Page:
This site uses cookies to improve your experience and to provide services and advertising. By continuing to browse, you agree to the use of cookies described in our Cookies Policy. You may change your settings at any time but this may impact on the functionality of the site. To learn more see our Cookies Policy.
OK
Dublin: 8 °C Monday 10 December, 2018
Advertisement

Transport Minister defends bus route privatisation plan

Around 10% of bus routes will be privatised.

Image: Laura Hutton/Photocall Ireland

THE NEW MINISTER for Transport says that privatising bus routes will give a better service to customers.

Paschal Donohoe has sent a letter to the heads of the National Bus and Rail Union, who have been vociferous in their opposition to privatisation.

In the letter, the Minister says that it was his belief that the National Transport Authority will put around 10% of the routes out to tender.

However, he says that Bus Éireann and Dublin Bus are not being privatised and “will not be over the lifetime of this government”.

He said that the purpose of the tendering was “to secure a better service for bus users at the same cost”.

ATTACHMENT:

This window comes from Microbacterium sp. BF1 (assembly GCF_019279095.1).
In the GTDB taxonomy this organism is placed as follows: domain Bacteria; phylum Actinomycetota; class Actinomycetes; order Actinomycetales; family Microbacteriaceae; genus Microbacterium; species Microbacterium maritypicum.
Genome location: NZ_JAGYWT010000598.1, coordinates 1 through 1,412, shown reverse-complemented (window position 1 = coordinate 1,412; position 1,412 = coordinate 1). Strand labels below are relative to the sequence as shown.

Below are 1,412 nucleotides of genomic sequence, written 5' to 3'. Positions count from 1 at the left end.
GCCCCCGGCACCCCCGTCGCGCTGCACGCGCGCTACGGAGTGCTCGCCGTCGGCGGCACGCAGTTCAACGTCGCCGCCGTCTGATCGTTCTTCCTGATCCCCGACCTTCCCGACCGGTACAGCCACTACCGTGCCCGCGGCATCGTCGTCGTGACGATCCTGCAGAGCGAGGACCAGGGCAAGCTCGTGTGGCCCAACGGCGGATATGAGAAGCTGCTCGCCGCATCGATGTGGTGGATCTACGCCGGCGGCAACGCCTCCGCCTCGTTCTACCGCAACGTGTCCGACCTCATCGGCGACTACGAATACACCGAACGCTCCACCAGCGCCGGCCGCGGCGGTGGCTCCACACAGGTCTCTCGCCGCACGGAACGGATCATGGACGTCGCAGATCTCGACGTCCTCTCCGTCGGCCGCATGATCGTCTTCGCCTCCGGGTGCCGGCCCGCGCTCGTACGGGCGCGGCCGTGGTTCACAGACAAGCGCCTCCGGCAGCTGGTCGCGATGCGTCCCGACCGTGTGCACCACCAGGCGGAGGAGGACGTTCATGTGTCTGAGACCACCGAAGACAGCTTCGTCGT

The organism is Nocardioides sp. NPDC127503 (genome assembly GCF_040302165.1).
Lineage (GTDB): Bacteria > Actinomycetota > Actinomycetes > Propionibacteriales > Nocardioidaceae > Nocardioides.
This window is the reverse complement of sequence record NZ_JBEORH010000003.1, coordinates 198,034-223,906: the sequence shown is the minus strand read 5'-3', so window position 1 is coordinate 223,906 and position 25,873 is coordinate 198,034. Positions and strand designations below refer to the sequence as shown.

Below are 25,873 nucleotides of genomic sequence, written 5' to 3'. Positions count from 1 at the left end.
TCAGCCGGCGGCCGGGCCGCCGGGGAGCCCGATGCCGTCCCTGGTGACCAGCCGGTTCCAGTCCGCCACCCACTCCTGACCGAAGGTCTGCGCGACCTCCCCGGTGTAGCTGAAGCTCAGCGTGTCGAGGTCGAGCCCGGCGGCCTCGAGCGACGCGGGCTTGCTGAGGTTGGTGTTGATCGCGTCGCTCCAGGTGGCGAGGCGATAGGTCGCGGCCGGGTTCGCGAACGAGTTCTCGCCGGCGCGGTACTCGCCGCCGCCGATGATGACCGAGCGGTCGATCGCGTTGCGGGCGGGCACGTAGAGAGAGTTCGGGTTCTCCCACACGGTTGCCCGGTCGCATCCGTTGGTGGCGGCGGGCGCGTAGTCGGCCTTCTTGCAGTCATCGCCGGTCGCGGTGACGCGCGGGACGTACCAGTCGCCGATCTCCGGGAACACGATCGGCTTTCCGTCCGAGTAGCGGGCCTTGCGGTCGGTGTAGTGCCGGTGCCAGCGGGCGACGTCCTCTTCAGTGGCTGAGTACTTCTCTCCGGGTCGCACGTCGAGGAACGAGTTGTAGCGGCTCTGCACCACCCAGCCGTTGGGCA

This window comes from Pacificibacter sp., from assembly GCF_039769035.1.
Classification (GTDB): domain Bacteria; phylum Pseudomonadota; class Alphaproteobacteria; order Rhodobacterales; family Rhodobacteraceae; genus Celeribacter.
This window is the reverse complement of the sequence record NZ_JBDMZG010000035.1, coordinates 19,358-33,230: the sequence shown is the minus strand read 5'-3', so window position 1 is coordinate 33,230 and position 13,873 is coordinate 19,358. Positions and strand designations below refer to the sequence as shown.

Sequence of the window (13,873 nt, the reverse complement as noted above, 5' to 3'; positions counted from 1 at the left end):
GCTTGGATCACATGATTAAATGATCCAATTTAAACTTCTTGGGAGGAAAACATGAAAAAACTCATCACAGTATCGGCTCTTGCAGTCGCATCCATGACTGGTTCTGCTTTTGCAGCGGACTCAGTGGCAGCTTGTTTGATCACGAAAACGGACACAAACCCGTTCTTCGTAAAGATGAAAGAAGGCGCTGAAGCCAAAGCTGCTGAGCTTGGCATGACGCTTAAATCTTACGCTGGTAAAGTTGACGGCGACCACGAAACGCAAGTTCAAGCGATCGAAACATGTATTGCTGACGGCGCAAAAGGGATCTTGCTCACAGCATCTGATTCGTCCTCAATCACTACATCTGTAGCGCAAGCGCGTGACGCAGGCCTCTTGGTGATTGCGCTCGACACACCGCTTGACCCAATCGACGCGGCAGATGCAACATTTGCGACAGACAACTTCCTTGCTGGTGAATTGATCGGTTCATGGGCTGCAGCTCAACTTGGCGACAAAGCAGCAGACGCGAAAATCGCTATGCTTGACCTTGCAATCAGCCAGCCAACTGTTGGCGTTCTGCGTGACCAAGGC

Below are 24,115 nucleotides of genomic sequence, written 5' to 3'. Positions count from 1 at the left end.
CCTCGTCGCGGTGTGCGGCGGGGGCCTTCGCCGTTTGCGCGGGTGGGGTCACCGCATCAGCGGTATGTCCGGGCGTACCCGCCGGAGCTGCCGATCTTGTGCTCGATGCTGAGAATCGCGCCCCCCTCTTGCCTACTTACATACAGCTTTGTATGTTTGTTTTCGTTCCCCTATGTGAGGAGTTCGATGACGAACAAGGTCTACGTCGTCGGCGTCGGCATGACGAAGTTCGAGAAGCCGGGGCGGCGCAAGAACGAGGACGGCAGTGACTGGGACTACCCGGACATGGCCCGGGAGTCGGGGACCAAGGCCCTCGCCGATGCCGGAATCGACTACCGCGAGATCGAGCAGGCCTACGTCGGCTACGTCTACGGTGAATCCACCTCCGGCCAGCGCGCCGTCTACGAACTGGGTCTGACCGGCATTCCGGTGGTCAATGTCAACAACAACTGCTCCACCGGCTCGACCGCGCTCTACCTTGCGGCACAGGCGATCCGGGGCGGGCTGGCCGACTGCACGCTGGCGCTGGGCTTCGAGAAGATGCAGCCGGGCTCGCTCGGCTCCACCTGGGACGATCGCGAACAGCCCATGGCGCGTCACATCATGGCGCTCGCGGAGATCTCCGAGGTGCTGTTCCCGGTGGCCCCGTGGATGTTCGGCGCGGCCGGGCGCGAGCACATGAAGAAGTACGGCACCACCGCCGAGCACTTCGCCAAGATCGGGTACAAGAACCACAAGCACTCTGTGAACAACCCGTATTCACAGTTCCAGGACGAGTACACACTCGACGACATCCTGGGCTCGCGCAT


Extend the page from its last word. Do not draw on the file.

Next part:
Letter

For a larger version, click here

Letter 2

For a larger version, click here

He says that the 10% marks very little threat to the existing networks and can “improve efficiency. He adds that the staff of either company would be protected should they “not be successful in the competitive process”.

The NBRU’s Dermot O’Leary says that the union met the NTA on Wednesday and outlined their stance on staffing issues.

“Whilst we have agreed to attend at further engagements we would earnestly hope that the NTA would reflect on its position and realise that the pursuance of this policy will result in a bad deal for workers, commuters and the exchequer, maintaining a position of attacking our members jobs will inevitably lead to industrial conflict.”

Read: Protests called off as bus routes privatisation row heads to the LRC

Read: Network Noel reads mean tweets about himself

  • Share on Facebook
  • Email this article
  •  

Read next:

COMMENTS (38)